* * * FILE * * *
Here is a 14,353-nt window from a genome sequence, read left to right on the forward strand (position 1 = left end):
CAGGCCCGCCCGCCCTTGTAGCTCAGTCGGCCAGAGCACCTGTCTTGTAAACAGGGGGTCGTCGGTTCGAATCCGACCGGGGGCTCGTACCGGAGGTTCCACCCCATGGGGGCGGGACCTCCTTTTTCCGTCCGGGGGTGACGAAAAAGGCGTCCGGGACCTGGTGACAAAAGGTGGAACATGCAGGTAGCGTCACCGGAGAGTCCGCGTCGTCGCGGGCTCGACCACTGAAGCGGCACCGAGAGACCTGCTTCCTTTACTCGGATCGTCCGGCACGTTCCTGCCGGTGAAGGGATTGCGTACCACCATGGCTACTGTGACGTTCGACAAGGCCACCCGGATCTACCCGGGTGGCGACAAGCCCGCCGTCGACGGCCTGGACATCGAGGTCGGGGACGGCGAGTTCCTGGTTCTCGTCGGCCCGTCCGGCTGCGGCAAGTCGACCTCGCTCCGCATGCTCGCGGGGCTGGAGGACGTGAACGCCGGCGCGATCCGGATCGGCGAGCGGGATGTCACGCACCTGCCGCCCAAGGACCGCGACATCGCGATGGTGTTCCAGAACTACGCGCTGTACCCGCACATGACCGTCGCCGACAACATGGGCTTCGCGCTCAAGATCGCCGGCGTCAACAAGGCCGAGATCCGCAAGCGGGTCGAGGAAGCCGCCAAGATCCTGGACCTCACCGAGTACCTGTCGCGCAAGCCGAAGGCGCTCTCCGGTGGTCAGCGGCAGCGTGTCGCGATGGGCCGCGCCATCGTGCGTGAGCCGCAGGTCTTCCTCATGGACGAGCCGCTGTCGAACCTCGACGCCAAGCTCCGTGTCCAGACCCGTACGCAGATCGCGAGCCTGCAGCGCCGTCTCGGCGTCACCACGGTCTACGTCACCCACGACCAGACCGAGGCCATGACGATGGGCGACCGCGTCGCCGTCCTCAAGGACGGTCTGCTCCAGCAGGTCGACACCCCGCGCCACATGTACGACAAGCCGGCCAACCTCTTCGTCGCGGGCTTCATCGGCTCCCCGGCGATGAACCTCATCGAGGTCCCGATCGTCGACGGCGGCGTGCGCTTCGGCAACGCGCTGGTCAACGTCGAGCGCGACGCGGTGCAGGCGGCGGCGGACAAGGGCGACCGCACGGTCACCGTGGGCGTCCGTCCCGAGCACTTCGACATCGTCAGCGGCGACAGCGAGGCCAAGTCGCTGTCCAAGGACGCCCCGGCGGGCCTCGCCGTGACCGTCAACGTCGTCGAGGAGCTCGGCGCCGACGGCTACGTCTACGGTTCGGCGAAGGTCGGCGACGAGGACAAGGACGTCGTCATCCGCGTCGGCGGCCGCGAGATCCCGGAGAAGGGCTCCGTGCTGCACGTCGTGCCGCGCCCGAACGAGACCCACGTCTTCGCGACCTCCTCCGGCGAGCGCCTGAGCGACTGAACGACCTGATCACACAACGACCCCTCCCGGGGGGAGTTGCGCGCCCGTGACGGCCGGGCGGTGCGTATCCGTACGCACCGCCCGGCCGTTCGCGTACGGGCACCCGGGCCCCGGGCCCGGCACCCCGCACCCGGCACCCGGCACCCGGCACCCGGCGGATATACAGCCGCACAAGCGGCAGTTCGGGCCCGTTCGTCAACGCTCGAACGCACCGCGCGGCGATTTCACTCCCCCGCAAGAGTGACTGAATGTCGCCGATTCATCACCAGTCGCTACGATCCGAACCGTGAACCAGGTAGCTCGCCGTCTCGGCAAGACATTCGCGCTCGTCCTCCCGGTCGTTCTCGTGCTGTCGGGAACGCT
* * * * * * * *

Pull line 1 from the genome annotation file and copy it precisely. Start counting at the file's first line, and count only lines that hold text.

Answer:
Here is a 14,353-nt window from a genome sequence, read left to right on the forward strand (position 1 = left end):